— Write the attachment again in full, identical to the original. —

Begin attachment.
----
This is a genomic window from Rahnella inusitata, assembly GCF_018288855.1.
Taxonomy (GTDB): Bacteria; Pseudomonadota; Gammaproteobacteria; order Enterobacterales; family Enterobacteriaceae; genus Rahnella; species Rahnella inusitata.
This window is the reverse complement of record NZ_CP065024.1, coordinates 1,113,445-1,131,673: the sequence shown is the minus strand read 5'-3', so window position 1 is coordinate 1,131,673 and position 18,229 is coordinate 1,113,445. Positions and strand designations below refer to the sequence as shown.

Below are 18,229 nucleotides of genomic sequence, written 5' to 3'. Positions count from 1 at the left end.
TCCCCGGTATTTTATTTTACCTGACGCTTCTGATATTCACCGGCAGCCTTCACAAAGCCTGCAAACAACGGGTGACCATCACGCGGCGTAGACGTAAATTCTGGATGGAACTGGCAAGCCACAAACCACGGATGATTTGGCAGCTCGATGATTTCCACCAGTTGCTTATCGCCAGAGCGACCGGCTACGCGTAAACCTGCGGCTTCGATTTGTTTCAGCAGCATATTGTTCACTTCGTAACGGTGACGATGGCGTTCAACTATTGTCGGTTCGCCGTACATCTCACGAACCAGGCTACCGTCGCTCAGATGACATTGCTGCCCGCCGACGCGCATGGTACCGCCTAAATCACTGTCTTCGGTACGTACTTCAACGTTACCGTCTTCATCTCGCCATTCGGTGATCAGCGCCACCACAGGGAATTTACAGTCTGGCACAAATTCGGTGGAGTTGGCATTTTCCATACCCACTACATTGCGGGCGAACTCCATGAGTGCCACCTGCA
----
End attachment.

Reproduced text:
This is a genomic window from Rahnella inusitata, assembly GCF_018288855.1.
Taxonomy (GTDB): Bacteria; Pseudomonadota; Gammaproteobacteria; order Enterobacterales; family Enterobacteriaceae; genus Rahnella; species Rahnella inusitata.
This window is the reverse complement of record NZ_CP065024.1, coordinates 1,113,445-1,131,673: the sequence shown is the minus strand read 5'-3', so window position 1 is coordinate 1,131,673 and position 18,229 is coordinate 1,113,445. Positions and strand designations below refer to the sequence as shown.

Below are 18,229 nucleotides of genomic sequence, written 5' to 3'. Positions count from 1 at the left end.
TCCCCGGTATTTTATTTTACCTGACGCTTCTGATATTCACCGGCAGCCTTCACAAAGCCTGCAAACAACGGGTGACCATCACGCGGCGTAGACGTAAATTCTGGATGGAACTGGCAAGCCACAAACCACGGATGATTTGGCAGCTCGATGATTTCCACCAGTTGCTTATCGCCAGAGCGACCGGCTACGCGTAAACCTGCGGCTTCGATTTGTTTCAGCAGCATATTGTTCACTTCGTAACGGTGACGATGGCGTTCAACTATTGTCGGTTCGCCGTACATCTCACGAACCAGGCTACCGTCGCTCAGATGACATTGCTGCCCGCCGACGCGCATGGTACCGCCTAAATCACTGTCTTCGGTACGTACTTCAACGTTACCGTCTTCATCTCGCCATTCGGTGATCAGCGCCACCACAGGGAATTTACAGTCTGGCACAAATTCGGTGGAGTTGGCATTTTCCATACCCACTACATTGCGGGCGAACTCCATGAGTGCCACCTGCA